CTCVista Project Fall/Winter 2006 Digest

November 21, 2006

Over at the CTC Vista Project Digest Colleen Kelly from Project: Think Different writes about P:TD’s new Media Watch Team in her article titled, “Media Literacy on the Streets (of Boston)

“Our objective through the Media Action Series is to create a culture in which young people believe in their power to create change in the media and beyond, and to provide youth the education and access to resources to become well informed, socially responsible, and participatory citizens of society.”

The fall edition includes:

  • One Alumna’s Advice for CTC VISTAs, by (former CTC VISTA) Molly Szymanski – “Working on a project that requires knowledge of local resources can be difficult especially if you haven’t been in the city long enough to be familiar with community networks.”
  • Rethinking “Internet for Everyone” & Social Networking, by (current VISTA) Brittney Fosbrook – “Why would case managers use this technology tool, they questioned, if they could barely navigate the internet? It is true, many of the people in the office have not been provided with the intensive technology training that I have taken for granted.”
  • Community Networking Hits Media Mainstream (Almost)!, by Frank Odasz – “Perhaps future programs will focus on the lessons learned from thousands of community technology centers and community networks struggling to educate citizens, generate local content, and provide fiber and wireless broadband access.”

Learn more about the CTC Vista Project here.


Harvard Law School Course Opens Access to Education Using New Web Tools

August 24, 2006

Watch the course tralier

An exciting new educational opportunity, “CyberOne: Law in the Court of Public Opinion” is hoping to advance open access to education using new web media tools.

The course is being taught at Harvard Law School and at Harvard Extension School through Second Life. Class videos will be made available through Cambridge Community Television and on the web for the public “at large”.

As a Staff Assistant the Berkman Center, I’ve been fortunate to be able to follow the development of this course being led by Havard Law School Professor Charles Nesson and his daughter Rebeccca Nesson. I will be supporting the course, by helping to make the content available as audio podcasts for AudioBerkman, as well as sharing the course videos on the soon to be launched VideoBerkman, on blip.tv.

From the course blog:

“Throughout the course we will be studying many different media technologies to understand how their inherent characteristics and modes of distribution affect the arguments that are made using them. Students will be immersed in this study through project-based assignments in which they will be using these technologies to make their own arguments.”

The “Course Development Wiki” can be found here.

Understandingly, many educators and educational institutions have been reluctant to open such access to course content on the web because of intellectual property and other legal concerns. However, my personal hope is that the course may help to calm concerns and provide yet another example of the exciting potential that open access can provide to students, educators, educational institutions, and the public through education for those with access to new technologies on the web.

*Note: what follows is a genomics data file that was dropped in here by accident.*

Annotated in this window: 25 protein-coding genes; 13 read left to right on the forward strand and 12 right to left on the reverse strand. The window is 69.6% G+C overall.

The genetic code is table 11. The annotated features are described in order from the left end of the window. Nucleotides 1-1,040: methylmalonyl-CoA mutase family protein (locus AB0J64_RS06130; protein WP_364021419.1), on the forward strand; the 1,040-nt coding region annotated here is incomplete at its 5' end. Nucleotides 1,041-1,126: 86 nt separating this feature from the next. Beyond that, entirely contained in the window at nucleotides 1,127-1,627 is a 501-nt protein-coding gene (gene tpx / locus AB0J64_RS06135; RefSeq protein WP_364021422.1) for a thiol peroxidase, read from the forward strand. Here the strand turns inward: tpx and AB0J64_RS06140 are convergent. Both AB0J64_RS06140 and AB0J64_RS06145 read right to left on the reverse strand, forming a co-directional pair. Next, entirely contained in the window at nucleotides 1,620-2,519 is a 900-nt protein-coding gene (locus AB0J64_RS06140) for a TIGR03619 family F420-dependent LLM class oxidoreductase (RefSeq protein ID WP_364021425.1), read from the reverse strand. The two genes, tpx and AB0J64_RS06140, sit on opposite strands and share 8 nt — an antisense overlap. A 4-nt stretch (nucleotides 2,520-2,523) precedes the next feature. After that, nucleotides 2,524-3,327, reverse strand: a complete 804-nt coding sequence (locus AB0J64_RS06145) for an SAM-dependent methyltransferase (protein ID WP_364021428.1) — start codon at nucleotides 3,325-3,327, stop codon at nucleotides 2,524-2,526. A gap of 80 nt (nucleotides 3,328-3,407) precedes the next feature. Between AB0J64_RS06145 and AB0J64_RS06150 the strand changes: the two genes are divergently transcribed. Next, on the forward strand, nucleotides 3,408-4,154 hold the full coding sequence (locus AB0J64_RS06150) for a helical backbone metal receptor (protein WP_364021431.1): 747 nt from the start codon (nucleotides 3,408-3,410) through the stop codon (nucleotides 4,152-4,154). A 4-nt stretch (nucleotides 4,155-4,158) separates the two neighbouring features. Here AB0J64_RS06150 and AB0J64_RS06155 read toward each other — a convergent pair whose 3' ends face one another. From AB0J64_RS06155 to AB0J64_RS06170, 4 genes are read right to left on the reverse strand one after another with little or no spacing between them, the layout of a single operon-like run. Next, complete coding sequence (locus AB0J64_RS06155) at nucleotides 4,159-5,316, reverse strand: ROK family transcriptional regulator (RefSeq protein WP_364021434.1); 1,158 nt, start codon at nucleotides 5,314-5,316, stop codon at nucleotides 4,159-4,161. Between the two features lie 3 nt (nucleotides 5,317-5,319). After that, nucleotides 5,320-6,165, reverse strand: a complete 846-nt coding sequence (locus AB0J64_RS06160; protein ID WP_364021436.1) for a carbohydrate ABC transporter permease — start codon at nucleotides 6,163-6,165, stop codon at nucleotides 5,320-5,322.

Colin Rhinesmith,
President, ACMEBoston

“Human Hybrids: Creating a Global Identity”

June 26, 2006

Watch the video

This video is the introduction to a panel, titled "Human Hybrids: Creating a Global Identity", that took place during the ID Mashup Conference at Harvard Law School on June 20, 2006. The video features co-founder and CEO of ASAFO Media LLC Derrick Ashong, Slam Poet Iyeoka Ivie Okoawo, Jair of Imaginy Community Network, and Jamaican Educator Marvin Hall, Halls of Learning.

Panel description from the conference website:

"In a world where people are increasingly able to connect across cultural and geographic boundaries, what is the future of human identity? Has technology equalized the transmission of culture, or amplified the voices of some to the increased exclusion of others? In the formation of a global identity, what will be the criteria that define “who we are” and who we hear?"

Time: 6 min. 59 sec.

Please note: This movie file is 30mb and may take some time to load.

This is video that I shot using my little handheld video camera. The full length audio podcast from this panel will be available later this week for download at AudioBerkman.

Colin Rhinesmith
President, ACMEBoston

This video was originally shared on blip.tv by acmeboston with a Creative Commons Attribution-NonCommercial-ShareAlike license.

MGP2006 This Week

June 25, 2006

(crosspost from my blog)

I'm working on my presentation today for the MGP2006 conference this week at UMass Amherst. I will be speaking on a panel on Friday with Bentley College Profs. Elizabeth Ledoux and Mark Frydenberg, titled "Morphing from Music: iPods Enter the Classroom".

I built out the wiki page for the panel yesterday. We're hoping that folks will contribute to the wiki during the panel by adding their notes, ideas, questions, suggestions, etc.

My contribution to the discussion will be to talk briefly how the Berkman Center at Harvard Law School (where I work) has embraced podcasting as a tool for education both inside and outside the classroom. I am only planning to speak for 5 minutes, in order to leave plenty of time for discussion.

I am asking some of the following questions, in advance (which I've also added to the wiki):

  • How are new media tools like podcasting changing our understanding of what a classroom is?
  • How can more teachers, students, and educational institutions be encouraged to use and embrace podcasting as a tool through which more access to ideas, skills, and knowledge can be shared and built upon?